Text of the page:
ipcStatus sendMessage( ipcMailboxHandle handle, void *messageBuffer, unsigned messageLengthInDwords, bool blockIfMailboxFull); Parameter Description Handle Handle to the mailbox to send the message to. MessageBuffer Pointer to structure in caller space containing the message to send MessageLengthInDwords Number of DWORDS to copy from messageBuffer onto the envelope (page needed to queue the message in the mailbox) BlockIfMailboxFull When false, and the destination mailbox is full, the message will not be sent and the ipcQuotaExceeded will be immediately returned. When true, and the destination mailbox is full, the calling thread will be blocked until the message can be queued. When a message is received from a mailbox, a OS event is pulsed which readies all the blocked senders to the mailbox. Exactly which blocked sender gets to send its message is based on priority. If multiple blocked senders have the same priority, the one which gets to send its message is selected arbitrarily. Note that multiple senders can be located in multiple processes, depending on how the mailbox owner has granted access to it. Returned Status: Status Description IpcValid The message was send and queued in the specified mailbox. IpcInvalidMessage- When sending a message, an envelope Length is created and the message is copied onto the envelope. An envelope is 4K, but sendMessage uses the first 4 bytes as a message length. MessageLengthInDwords cannot exceed 4092 bytes. ipcInvalid In order to send a message, an envelope has to be created. In this case, the envelope could not be created. For more details on why this could fail, refer to the createEnvelope( ) primitive below. IpcNoMessage The primitive sendEnvelope( ) failed for some reason. Refer to it in the primitives section below for additional information. IpcInsufficient- The calling process does has not Privilege been granted access to the specified mailbox.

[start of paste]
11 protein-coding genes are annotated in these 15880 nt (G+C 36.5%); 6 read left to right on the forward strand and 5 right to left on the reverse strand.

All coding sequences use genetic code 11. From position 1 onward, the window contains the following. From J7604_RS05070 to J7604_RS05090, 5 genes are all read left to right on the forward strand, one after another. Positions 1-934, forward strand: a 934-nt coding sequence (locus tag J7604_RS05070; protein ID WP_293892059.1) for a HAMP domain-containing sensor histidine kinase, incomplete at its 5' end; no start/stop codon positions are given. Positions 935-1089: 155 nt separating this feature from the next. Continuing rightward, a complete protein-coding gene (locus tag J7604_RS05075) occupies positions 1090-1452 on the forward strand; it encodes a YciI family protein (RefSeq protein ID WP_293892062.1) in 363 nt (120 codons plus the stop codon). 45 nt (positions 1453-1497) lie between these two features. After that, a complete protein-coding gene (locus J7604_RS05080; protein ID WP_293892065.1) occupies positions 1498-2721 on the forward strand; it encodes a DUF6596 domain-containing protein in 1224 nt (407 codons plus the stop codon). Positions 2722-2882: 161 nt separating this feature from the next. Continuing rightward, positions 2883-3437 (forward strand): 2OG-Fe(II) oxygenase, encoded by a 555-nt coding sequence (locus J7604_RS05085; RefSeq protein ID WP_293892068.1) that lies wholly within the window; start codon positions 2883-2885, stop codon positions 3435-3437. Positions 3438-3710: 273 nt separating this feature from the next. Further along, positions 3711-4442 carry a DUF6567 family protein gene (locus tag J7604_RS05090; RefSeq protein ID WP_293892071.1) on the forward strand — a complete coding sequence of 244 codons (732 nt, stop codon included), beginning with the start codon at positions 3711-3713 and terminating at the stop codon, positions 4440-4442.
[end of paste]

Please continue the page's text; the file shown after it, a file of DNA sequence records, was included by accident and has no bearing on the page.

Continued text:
Warnings/Restrictions: In order to send a message, the calling process must have a free envelope to send. When the sendmessage service complete, the envelope will be returned to the caller. When passing blockIfMailboxFull=true, be aware that the calling thread could be blocked for multiple periods and possibly forever. It will only resume when a message is received from the mailbox, and the mailbox owner could be another process. Note also that a higher priority sending process could re-fill the mailbox after a message has been received before the blocked sender gets to run, causing the blocked sender to remain blocked.